Case Study | Colorado School of Mines | Pearl Technology
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Colorado School of Mines

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Colorado School of Mines
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Colorado School of Mines
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Freshman Biology Lab
Our challenge was to convert a large lecture course into an active learning classroom experience that would resonate with engineering students and engage them fully with the course material. Collaboration and student dialogue needed to be fostered within small groups, yet allow whole class instruction enhanced by annotated computer images or videos. To achieve this, we required reliable technology that would support a dynamic curriculum with activities ranging from mini-lectures and demonstrations to group explorations facilitated by internet access, all while meeting the needs of a traditional biology lab, including data acquisition, use of compound microscopes, gel electrophoresis equipment and thermal cyclers.

We designed a system that can scale and transmit a variety of audio and video sources from a centralized instructor location to sufficient workstations to accommodate 63 students. Controled by a DGX8 and seven DxLink output cards transmitting via CAT6e cable to seven pods, each of the seven pods has three workstations that radiate out from a central hub. The signal from the instructor station is received at the hub and split by an AMX DXlink receiver and HDMI DA. The original signal (VGA, HDMI, DocCam, sound) is converted, scaled and transmitted, then split and delivered to 71 workstation monitors. At each workstation, computers allow internet access, connectivity to a data acquisition system and real-time data analysis. Dual monitors stacked vertically give students a view of their local computer as well as the signal from the instructor podium. Group discussions occur frequently at whiteboards and 65" interactive TV monitors mounted around the room perimeter; digital capture and internet access facilitate student interactions as they solve problems, create concept maps, plan experiments and interpret experimental data. These tools support the constructivist approach of a studio classroom. In this setting, technology facilitates student interactions and explorations and moves conversations past rote repetition of textbook material to evaluation and synthesis of ideas. It supports discussion of how science generates new information and the interface between biology and engineering. This technology has helped our campus move forward with the implementation of innovative pedagogy and creative new learning spaces.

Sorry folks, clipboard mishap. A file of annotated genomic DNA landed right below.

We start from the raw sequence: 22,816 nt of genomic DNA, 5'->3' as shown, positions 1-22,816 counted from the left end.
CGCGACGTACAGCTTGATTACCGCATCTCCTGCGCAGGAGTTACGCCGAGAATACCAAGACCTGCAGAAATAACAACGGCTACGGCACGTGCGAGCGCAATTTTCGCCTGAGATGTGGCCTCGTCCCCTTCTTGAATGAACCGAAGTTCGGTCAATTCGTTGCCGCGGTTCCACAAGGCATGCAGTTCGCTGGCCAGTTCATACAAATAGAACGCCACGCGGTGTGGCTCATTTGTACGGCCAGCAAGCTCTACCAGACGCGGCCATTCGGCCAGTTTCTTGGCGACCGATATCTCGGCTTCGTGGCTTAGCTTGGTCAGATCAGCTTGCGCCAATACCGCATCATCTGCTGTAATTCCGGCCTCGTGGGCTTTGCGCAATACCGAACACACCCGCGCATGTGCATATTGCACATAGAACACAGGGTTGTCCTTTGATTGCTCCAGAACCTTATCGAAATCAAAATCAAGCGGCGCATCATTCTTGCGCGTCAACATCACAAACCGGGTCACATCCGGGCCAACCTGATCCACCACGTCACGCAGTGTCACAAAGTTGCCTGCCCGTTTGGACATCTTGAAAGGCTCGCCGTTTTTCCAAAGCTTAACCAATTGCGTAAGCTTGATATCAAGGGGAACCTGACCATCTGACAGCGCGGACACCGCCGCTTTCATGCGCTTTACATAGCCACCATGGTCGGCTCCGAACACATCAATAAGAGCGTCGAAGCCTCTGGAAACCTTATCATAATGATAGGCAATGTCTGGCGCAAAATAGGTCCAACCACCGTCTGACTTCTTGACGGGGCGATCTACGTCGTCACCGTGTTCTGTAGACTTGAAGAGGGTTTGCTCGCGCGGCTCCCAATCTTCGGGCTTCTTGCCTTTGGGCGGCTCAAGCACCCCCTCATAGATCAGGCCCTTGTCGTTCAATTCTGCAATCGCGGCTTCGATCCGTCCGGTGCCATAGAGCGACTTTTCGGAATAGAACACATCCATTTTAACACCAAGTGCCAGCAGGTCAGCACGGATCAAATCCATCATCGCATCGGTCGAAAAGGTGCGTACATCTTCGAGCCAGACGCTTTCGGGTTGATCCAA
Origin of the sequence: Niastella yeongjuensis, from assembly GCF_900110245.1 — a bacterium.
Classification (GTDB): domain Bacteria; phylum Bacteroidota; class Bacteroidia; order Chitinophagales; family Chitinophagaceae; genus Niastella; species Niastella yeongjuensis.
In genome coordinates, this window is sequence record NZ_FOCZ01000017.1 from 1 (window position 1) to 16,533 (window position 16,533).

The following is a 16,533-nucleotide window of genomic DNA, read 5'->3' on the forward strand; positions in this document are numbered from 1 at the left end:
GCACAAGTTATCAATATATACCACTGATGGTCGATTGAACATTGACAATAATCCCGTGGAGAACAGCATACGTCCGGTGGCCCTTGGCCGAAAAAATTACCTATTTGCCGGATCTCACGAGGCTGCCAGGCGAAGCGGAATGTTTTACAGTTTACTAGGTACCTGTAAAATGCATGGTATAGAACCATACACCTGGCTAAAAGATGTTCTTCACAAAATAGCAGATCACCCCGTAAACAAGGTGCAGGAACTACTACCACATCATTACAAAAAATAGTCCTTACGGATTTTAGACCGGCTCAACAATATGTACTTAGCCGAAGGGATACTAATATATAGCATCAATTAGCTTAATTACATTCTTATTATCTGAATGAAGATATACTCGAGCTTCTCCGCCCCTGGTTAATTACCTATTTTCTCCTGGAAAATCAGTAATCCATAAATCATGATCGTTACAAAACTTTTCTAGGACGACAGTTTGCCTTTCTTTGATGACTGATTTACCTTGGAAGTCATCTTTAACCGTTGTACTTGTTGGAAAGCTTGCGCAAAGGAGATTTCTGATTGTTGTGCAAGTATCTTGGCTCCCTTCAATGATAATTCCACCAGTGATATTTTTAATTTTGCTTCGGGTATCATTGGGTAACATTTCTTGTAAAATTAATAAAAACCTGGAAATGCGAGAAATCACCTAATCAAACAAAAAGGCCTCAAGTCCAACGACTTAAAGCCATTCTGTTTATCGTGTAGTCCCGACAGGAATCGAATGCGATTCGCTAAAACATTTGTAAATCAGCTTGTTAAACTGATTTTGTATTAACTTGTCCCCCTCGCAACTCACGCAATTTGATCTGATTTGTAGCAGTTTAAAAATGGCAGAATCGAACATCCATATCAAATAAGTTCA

"When incoming freshmen walk into the new Studio Biology classroom, their eyes open wide and they say “Wow! This for us?!!” They are clearly excited to use this newly renovated space. The fast pace and range of activities keeps students actively engaged. Students rarely have time to lose interest or let their attention stray from the task of learning about biology."

– Corey Parham, Classroom Technology Engineer

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